Vultures and Voyeurs: A Tibetan Sky Burial
Death. It is an ugly word to most of us, one we try to live life ignoring. Of course, we all are going to die later, rather than sooner, is the hope. What happens to our corpse depends on various factors: religious beliefs, cause of death, financial means, care and concern of survivors. Most of us will be buried, though cremation is gaining ground in Western cultures. Few of us expect to be eaten by birds. At least we hope not to be, unless we are Tibetan Buddhists.
I try not to wonder what his name was, not to ask questions. Who made his heart go thump? The same heart that is being cut from his corpse. Did he have children whose faces he lovingly caressed with his hands? The same hands that are being hacked from his arms. What did he do with those arms? Were they strong? What did they build and create, or did they destroy, cause harm? Was there a woman who closed her eyes and gently inhaled the scent of his hair as she tenderly stroked his head? The same head whose skull is burning on a small bonfire…
Tears well in my eyes, and the questions keep coming. Who else is shedding a tear for this man? A wife? Children? Friends? Colleagues? If they exist, they are not here. It is just me, a monk, two men with axes, one man fanning a fire, another calling for the vultures to come, a handful of Tibetans passing through, six Chinese tourists and three fellow foreign backpackers.
Involuntarily, I reach for Emily’s hand, the Canadian who has come along to watch the Tibetan sky burial and who is also disgusted by the scene. Frozen we stand, 30 feet from the concrete block, our eyes closed. But the whacking sounds break through the crisp morning air, making it impossible to escape the fact that a dead man will soon be breakfast for birds. I am saddened. I am scared. I am shaking. Yet, I open my eyes. Mesmerized and even energized, I need to watch.
Thankfully, the viewing is limited. Though I clearly saw his emaciated frame, his toothpick-like legs tucked under him, as the two men sat him up, in preparation of the first cut: splitting the skull. Silently, I said a prayer. I hoped he was a good man, who had a full life and lead an honorable existence.
A Chinese tourist dashes forward with his tripod-mounted camera, on which is a monster lens that would make the paparazzi proud, but the monk waves him away. Quietly, we stand and stare. Having checked my watch, I am wondering how long it takes to cut up a corpse. Turns out, 30 minutes of hard chopping.
Bodies those of babies, children, adults and the elderly; it doesn’t matter are brought from as far as 200 miles away to this long-held sacred hill overlooking the Tibetan village of Langmusi in the mountains of central China, and the expectant vultures eagerly circle. As I am told by a Tibetan, “the spirit just borrows the body.” He explains that this day’s dead man will move on to another realm which one, of course, depends on his karma. And so there is no reason to be sad; the spirit of the man is gone, only his shell remains. When asked why no loved ones are present, he replies that family and friends are forbidden from attending. Prior prayers were said at the house by a monk, but now is merely the time to dispose of the corpse. The questions abound, but the man’s English is limited, and so I stand there mulling over the mess in front of me.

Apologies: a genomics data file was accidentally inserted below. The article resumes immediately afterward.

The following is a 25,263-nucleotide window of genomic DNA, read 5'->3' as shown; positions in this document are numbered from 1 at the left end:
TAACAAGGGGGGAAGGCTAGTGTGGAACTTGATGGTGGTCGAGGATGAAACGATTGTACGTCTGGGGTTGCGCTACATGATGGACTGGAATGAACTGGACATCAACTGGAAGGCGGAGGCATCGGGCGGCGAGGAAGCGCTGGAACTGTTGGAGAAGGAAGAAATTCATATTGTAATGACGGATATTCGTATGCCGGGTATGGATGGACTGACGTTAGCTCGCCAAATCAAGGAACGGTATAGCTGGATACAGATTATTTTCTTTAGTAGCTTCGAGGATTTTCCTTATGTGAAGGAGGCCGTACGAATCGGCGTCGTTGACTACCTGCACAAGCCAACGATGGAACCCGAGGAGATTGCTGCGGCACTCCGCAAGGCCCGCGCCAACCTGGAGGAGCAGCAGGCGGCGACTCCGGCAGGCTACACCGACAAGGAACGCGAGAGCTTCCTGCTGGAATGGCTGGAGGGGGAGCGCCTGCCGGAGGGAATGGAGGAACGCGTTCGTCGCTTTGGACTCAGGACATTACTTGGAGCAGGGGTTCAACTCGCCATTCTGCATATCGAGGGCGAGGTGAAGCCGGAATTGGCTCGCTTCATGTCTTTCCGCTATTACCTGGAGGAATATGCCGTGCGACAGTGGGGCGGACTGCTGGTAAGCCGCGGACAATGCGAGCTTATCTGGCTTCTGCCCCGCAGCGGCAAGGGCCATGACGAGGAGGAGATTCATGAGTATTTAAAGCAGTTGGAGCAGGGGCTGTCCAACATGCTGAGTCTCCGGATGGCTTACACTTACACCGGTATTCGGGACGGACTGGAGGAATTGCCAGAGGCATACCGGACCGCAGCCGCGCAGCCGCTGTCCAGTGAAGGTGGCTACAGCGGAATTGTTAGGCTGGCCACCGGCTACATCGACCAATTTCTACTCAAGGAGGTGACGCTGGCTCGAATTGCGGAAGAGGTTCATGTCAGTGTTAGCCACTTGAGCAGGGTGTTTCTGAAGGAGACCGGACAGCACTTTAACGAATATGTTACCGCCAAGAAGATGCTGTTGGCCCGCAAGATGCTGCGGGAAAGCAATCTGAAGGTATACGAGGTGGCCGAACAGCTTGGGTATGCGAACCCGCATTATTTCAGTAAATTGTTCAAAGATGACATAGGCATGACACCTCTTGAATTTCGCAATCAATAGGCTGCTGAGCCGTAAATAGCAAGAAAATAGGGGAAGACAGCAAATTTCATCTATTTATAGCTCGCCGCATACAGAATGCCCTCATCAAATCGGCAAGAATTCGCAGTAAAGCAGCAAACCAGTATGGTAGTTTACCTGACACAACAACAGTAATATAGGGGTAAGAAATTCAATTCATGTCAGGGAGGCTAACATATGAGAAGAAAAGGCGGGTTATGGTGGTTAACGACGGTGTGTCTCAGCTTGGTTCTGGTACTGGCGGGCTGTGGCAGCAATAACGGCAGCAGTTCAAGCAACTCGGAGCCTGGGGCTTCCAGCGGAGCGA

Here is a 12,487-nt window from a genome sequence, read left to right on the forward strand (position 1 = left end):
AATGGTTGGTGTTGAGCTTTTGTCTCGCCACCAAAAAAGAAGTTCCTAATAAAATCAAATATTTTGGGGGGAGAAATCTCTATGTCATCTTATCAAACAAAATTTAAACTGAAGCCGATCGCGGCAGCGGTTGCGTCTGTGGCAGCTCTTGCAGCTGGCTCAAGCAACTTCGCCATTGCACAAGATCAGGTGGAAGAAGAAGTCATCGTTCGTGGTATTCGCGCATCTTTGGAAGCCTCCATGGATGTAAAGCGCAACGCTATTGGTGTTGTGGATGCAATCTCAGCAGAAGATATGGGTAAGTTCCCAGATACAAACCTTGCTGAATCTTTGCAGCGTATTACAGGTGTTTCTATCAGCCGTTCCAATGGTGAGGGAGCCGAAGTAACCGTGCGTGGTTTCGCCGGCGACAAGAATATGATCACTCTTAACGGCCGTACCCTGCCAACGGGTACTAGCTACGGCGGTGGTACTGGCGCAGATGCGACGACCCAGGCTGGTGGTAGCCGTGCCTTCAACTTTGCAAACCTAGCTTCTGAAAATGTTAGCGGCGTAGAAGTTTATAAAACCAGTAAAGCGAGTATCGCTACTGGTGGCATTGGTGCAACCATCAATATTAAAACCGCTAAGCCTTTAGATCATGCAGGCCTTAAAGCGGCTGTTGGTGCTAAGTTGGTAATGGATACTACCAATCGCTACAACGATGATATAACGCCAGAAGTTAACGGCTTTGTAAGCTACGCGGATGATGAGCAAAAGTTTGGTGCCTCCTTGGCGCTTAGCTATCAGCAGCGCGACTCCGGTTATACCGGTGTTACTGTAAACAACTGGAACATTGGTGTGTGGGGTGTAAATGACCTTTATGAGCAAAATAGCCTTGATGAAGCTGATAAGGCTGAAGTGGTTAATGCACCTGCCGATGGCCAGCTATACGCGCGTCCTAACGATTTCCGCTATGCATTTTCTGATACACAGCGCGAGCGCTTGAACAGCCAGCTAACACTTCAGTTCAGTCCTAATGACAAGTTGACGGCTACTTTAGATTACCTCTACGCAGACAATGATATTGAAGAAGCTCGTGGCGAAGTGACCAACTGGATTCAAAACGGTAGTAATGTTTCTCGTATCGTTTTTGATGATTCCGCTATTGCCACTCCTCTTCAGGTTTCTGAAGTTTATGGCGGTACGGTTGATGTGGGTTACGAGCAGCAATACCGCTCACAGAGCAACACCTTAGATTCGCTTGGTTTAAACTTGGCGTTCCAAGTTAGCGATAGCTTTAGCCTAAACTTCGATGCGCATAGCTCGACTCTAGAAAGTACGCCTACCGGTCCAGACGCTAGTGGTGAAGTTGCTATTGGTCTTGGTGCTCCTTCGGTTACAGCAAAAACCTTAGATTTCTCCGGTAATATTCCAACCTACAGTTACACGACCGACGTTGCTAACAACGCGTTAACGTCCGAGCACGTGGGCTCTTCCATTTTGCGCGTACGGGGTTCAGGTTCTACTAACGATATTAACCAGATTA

Flying feathers, squawks, pushing and shoving the birds move in for their morning meal. I move in as well. Again, I consult my watch. How long will it take for the dozens of vultures to devour the corpse? The monk doesn’t mind us approaching; he is too busy checking out the kick-ass camera of the Chinese tourist. Though there isn’t too much to see, except for the birds, flashes of flesh and the remains of past sky burials.
At my feet is a skull, as well as a little girl’s pink shoe and a blue china cup with flowers. Colorful clothing, rusted hunks of metal, bits of bone and more skulls are strewn about. It had been explained to me that the bones are ground with barley, so that the vultures consume every bit of the body. But clearly that isn’t always the case. A headless skeleton lay a few feet from the feasting vultures. No arms, but the spine, rib cage, legs and feet are intact an example of shoddy work, I am sadly told. Camera in hand, I approach. And, yes, I click away.
Thirty-five minutes later, the vultures fly away. The monk moves on, cameras are encased and the remaining bit of burnt skull is packed away, so that one day the family can carry it to the holy city of Lhassa in Tibet.
Sparkling like sapphires in the May sky are the piercing blue eyes of my sister Stephanie. My friend Fran’s smile dances down from the cottony clouds. The morning breeze carries with it the laughter of my colleague Belinda. Down the hill I go, my nephews’ hands in mine. I am in China, but my family and friends are here with me. Giddily, I grin. I am happy. I am alive.